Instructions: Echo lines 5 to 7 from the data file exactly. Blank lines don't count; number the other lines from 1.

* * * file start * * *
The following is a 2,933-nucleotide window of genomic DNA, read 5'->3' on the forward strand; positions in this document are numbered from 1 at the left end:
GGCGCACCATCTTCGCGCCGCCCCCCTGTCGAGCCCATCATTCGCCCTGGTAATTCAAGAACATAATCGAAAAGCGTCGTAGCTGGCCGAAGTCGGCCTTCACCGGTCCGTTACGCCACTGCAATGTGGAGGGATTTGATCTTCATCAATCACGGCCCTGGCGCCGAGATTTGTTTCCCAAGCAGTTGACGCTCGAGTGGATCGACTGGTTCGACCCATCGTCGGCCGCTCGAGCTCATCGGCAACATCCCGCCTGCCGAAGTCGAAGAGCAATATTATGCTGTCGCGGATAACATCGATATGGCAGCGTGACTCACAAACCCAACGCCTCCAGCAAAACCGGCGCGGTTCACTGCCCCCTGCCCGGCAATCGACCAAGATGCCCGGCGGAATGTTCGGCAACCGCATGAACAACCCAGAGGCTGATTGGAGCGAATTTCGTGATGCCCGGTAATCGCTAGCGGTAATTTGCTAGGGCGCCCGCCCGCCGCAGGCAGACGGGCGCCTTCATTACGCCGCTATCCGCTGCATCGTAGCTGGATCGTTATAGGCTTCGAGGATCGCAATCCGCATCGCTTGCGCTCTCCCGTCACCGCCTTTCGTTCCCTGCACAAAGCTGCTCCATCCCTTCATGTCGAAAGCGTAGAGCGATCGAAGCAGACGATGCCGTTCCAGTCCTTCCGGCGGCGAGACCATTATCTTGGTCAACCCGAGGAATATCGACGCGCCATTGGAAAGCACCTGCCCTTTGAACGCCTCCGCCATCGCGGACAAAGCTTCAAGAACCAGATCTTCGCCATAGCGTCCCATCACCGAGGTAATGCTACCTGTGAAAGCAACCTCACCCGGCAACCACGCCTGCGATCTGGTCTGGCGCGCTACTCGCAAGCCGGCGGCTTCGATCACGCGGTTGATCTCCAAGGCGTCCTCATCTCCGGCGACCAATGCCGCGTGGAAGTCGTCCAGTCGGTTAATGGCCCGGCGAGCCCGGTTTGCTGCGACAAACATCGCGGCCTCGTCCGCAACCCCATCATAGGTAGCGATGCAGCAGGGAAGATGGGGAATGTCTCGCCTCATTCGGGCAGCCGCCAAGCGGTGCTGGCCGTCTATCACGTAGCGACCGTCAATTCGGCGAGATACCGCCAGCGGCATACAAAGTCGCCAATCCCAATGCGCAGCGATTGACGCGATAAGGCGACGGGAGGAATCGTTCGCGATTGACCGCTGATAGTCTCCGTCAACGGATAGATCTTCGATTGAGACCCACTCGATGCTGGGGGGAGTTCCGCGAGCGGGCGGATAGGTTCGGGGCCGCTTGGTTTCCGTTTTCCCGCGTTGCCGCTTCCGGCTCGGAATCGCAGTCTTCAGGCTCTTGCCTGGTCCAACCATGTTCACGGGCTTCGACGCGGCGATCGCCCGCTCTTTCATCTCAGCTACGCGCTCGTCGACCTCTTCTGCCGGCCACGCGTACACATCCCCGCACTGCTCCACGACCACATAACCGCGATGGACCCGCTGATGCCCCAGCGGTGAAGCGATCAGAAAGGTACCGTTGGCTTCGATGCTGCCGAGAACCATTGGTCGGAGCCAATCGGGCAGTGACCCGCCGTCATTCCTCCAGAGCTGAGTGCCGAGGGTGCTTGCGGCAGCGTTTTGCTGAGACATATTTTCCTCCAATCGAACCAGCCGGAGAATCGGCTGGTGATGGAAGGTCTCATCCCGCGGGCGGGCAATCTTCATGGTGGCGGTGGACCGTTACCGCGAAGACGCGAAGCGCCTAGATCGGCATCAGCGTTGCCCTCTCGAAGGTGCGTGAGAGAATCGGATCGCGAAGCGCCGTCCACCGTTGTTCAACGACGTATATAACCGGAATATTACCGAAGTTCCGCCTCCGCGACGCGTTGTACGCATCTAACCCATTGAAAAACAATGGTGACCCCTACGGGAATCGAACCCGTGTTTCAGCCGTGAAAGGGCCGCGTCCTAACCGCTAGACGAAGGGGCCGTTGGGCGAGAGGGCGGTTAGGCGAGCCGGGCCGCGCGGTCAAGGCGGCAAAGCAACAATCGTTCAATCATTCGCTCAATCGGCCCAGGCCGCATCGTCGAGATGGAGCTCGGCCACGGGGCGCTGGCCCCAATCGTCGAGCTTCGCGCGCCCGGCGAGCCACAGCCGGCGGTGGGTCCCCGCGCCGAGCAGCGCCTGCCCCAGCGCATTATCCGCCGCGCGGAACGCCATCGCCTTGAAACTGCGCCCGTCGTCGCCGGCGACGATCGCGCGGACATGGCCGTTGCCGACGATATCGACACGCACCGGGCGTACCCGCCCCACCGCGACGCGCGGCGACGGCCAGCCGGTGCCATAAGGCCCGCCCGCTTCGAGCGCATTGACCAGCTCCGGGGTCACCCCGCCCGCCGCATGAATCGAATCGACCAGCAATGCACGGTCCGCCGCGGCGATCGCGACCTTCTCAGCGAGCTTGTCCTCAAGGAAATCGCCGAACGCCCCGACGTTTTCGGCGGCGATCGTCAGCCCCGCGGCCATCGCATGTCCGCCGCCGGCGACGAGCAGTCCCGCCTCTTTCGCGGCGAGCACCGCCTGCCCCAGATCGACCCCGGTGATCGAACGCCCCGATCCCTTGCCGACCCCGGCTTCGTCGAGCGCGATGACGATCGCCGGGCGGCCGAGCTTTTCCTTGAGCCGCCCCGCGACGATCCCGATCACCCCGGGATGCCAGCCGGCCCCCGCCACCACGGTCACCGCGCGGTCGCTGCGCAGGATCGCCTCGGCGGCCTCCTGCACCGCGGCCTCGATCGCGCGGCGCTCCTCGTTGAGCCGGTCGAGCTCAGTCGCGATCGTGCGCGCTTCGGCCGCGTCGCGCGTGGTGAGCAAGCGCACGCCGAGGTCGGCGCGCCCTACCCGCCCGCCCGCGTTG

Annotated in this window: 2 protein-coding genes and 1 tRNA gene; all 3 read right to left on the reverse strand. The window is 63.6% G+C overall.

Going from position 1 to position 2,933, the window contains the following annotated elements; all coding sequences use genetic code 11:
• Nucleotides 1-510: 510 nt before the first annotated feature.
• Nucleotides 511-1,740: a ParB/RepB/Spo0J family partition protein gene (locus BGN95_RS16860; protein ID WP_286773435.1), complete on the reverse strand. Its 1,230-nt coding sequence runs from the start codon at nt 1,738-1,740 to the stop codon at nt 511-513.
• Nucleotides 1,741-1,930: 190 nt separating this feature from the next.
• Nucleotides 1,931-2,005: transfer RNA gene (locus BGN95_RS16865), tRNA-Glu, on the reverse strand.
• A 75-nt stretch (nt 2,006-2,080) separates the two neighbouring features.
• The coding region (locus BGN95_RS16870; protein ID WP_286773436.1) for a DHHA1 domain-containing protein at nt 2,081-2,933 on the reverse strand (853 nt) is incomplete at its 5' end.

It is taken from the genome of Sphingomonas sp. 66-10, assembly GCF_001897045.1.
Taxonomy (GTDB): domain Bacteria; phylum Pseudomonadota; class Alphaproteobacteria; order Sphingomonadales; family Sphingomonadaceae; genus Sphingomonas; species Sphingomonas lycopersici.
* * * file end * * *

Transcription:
• Nucleotides 1-510: 510 nt before the first annotated feature.
• Nucleotides 511-1,740: a ParB/RepB/Spo0J family partition protein gene (locus BGN95_RS16860; protein ID WP_286773435.1), complete on the reverse strand. Its 1,230-nt coding sequence runs from the start codon at nt 1,738-1,740 to the stop codon at nt 511-513.
• Nucleotides 1,741-1,930: 190 nt separating this feature from the next.